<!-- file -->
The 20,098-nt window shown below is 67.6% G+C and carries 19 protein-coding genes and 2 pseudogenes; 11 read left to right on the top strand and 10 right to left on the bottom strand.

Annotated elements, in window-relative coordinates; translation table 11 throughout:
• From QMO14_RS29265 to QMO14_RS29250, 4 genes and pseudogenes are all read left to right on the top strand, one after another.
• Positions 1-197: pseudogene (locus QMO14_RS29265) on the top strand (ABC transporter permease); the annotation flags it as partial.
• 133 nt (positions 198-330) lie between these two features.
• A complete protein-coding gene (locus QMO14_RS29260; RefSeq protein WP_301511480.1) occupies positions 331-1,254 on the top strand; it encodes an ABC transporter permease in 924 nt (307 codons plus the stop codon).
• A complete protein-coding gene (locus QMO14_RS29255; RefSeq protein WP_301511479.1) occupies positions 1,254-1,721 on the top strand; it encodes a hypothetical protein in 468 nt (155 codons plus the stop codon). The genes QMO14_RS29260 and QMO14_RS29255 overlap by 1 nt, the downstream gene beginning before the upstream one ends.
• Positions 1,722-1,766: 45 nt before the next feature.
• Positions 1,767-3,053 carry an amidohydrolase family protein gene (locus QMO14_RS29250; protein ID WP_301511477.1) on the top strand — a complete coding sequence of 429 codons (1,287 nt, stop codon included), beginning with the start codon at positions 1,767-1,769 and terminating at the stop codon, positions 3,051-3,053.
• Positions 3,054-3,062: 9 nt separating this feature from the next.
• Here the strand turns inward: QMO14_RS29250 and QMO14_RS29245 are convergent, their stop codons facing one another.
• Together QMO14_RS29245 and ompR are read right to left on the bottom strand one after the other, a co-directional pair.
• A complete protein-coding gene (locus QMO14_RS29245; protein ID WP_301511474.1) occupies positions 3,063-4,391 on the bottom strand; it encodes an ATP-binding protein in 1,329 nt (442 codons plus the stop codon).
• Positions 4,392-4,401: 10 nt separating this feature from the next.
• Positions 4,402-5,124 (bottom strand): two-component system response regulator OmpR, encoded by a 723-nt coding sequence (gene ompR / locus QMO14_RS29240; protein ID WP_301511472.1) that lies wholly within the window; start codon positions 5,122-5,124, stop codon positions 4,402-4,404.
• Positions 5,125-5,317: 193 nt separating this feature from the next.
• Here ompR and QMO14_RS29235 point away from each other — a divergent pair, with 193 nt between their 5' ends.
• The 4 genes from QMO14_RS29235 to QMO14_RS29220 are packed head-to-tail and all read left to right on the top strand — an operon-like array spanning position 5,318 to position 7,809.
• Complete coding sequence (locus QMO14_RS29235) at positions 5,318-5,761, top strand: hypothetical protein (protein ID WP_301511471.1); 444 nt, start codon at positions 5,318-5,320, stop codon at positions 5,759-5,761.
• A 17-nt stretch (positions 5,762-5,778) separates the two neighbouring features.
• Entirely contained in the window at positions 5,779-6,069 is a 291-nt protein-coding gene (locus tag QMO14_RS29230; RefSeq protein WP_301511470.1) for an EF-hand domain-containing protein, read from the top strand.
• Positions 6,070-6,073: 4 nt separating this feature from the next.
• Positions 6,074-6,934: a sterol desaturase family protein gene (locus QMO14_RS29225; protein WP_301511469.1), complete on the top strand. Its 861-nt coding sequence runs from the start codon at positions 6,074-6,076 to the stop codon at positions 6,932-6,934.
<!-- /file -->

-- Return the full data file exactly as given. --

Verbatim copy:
The 20,098-nt window shown below is 67.6% G+C and carries 19 protein-coding genes and 2 pseudogenes; 11 read left to right on the top strand and 10 right to left on the bottom strand.

Annotated elements, in window-relative coordinates; translation table 11 throughout:
• From QMO14_RS29265 to QMO14_RS29250, 4 genes and pseudogenes are all read left to right on the top strand, one after another.
• Positions 1-197: pseudogene (locus QMO14_RS29265) on the top strand (ABC transporter permease); the annotation flags it as partial.
• 133 nt (positions 198-330) lie between these two features.
• A complete protein-coding gene (locus QMO14_RS29260; RefSeq protein WP_301511480.1) occupies positions 331-1,254 on the top strand; it encodes an ABC transporter permease in 924 nt (307 codons plus the stop codon).
• A complete protein-coding gene (locus QMO14_RS29255; RefSeq protein WP_301511479.1) occupies positions 1,254-1,721 on the top strand; it encodes a hypothetical protein in 468 nt (155 codons plus the stop codon). The genes QMO14_RS29260 and QMO14_RS29255 overlap by 1 nt, the downstream gene beginning before the upstream one ends.
• Positions 1,722-1,766: 45 nt before the next feature.
• Positions 1,767-3,053 carry an amidohydrolase family protein gene (locus QMO14_RS29250; protein ID WP_301511477.1) on the top strand — a complete coding sequence of 429 codons (1,287 nt, stop codon included), beginning with the start codon at positions 1,767-1,769 and terminating at the stop codon, positions 3,051-3,053.
• Positions 3,054-3,062: 9 nt separating this feature from the next.
• Here the strand turns inward: QMO14_RS29250 and QMO14_RS29245 are convergent, their stop codons facing one another.
• Together QMO14_RS29245 and ompR are read right to left on the bottom strand one after the other, a co-directional pair.
• A complete protein-coding gene (locus QMO14_RS29245; protein ID WP_301511474.1) occupies positions 3,063-4,391 on the bottom strand; it encodes an ATP-binding protein in 1,329 nt (442 codons plus the stop codon).
• Positions 4,392-4,401: 10 nt separating this feature from the next.
• Positions 4,402-5,124 (bottom strand): two-component system response regulator OmpR, encoded by a 723-nt coding sequence (gene ompR / locus QMO14_RS29240; protein ID WP_301511472.1) that lies wholly within the window; start codon positions 5,122-5,124, stop codon positions 4,402-4,404.
• Positions 5,125-5,317: 193 nt separating this feature from the next.
• Here ompR and QMO14_RS29235 point away from each other — a divergent pair, with 193 nt between their 5' ends.
• The 4 genes from QMO14_RS29235 to QMO14_RS29220 are packed head-to-tail and all read left to right on the top strand — an operon-like array spanning position 5,318 to position 7,809.
• Complete coding sequence (locus QMO14_RS29235) at positions 5,318-5,761, top strand: hypothetical protein (protein ID WP_301511471.1); 444 nt, start codon at positions 5,318-5,320, stop codon at positions 5,759-5,761.
• A 17-nt stretch (positions 5,762-5,778) separates the two neighbouring features.
• Entirely contained in the window at positions 5,779-6,069 is a 291-nt protein-coding gene (locus tag QMO14_RS29230; RefSeq protein WP_301511470.1) for an EF-hand domain-containing protein, read from the top strand.
• Positions 6,070-6,073: 4 nt separating this feature from the next.
• Positions 6,074-6,934: a sterol desaturase family protein gene (locus QMO14_RS29225; protein WP_301511469.1), complete on the top strand. Its 861-nt coding sequence runs from the start codon at positions 6,074-6,076 to the stop codon at positions 6,932-6,934.